This case involves a Hawaiian franchise tour company with a variety of amphibious ‘duck boat’ tour vehicles. On the day of the incident, the tour operator was attempting to cross the road when the axial component of the vehicle failed, preventing it from stopping. The vehicle collided with a building causing 4 passenger deaths and many other injuries. The parent company supplied the vehicle in question to the franchise after refurbishing it for use. It was later discovered that the vehicle’s axial component had been insufficiently repaired by the parent company before the vehicle had been acquired by the tour company. The owners of the franchise location were aware of the faulty axial but had not contacted the parent company or taken additional measures to remedy the issue. An expert in automotive manufacturing was sought to opine on how prudent manufacturers comply with government regulations and vehicle testing prior to putting vehicles on the road.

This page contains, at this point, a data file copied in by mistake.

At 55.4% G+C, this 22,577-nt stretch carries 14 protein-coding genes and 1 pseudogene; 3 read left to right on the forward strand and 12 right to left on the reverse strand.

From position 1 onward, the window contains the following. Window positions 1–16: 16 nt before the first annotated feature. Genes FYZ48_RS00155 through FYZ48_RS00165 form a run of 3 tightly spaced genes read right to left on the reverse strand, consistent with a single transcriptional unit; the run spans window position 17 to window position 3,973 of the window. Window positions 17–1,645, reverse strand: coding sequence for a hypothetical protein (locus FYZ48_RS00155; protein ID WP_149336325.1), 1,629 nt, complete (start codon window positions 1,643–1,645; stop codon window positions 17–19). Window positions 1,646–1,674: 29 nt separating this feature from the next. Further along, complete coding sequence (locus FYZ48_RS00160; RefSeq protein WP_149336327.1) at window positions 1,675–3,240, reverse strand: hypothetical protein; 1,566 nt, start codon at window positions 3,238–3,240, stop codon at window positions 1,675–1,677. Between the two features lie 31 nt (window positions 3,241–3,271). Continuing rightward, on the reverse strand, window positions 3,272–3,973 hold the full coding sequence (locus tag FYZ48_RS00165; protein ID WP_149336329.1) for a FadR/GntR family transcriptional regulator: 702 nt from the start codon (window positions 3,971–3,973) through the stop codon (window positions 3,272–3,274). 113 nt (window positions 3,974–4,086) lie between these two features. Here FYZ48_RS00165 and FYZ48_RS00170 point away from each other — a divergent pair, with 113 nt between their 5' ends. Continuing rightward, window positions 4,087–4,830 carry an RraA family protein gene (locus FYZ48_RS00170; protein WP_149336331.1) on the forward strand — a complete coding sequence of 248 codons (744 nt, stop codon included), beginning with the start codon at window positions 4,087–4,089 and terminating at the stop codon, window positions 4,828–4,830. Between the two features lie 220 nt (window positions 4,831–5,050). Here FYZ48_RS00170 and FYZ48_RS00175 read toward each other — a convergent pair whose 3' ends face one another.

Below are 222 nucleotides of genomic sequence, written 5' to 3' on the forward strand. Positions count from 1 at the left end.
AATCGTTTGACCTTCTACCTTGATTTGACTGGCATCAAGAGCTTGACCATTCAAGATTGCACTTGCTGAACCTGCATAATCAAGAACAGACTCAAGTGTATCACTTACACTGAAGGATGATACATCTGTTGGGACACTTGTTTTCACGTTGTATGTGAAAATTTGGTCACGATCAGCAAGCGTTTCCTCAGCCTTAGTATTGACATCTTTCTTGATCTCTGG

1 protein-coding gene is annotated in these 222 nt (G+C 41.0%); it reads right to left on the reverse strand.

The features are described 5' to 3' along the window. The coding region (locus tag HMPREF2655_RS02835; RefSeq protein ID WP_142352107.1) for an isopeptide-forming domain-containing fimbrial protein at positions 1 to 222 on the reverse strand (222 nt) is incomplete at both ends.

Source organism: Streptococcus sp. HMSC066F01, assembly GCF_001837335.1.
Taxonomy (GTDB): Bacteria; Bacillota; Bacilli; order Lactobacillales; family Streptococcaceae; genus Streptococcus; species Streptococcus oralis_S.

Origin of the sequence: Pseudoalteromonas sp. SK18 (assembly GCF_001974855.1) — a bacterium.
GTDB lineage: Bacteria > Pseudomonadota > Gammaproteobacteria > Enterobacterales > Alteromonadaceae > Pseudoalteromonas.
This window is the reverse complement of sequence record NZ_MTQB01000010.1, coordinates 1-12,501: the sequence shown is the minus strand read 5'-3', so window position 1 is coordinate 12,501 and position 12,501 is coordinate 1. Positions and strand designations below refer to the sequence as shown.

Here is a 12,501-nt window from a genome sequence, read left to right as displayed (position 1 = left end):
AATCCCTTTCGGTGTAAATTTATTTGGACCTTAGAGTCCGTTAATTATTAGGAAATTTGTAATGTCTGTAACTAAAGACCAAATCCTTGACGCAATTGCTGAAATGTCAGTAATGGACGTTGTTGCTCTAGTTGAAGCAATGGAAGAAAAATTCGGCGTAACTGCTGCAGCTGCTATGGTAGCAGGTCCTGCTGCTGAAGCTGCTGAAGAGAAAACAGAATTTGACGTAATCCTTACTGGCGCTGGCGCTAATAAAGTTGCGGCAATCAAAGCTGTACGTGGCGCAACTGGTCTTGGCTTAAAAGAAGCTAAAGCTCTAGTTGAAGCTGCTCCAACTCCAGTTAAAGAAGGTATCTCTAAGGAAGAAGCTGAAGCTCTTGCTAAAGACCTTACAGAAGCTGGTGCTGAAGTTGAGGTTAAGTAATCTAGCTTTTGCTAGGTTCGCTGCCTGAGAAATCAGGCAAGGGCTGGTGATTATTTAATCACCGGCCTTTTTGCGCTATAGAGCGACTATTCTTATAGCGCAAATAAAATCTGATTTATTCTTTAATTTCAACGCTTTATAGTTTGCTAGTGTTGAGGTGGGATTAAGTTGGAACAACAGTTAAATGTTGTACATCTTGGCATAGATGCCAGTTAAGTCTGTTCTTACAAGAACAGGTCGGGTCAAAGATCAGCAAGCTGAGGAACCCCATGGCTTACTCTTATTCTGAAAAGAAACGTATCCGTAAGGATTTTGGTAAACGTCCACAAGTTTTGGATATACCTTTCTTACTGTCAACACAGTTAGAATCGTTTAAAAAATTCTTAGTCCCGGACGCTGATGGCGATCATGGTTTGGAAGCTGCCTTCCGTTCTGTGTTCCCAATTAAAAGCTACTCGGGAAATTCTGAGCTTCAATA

Question(s) For Expert Witness
- 1. Please describe your automotive manufacturing experience.
- 2. What standards and protocols do manufacturers have to follow before putting a vehicle on the road?
Expert Witness Response E-007975
I worked in the automotive industry with trucking company manufacturers for close to 20 years. During this time, I was exposed to and responsible for, product design and manufacturing processes. I have been involved in aftermarket, secondary bodybuilders, and similar retrofit designs, in my past. I was also responsible for testing and government regulations and standards, which includes NHTSA, FMVSS, and FMCSA. I had responsibilities ranging from future product design, current product quality improvements, and final assembly of the vehicle, including testing. Manufacturers have to adhere to FMVSS and FMCSA (commercial trucks) as a primary testing standards guideline. Vehicles need to meet minimum standards for many areas, including crash-worthiness, durability, and other categories.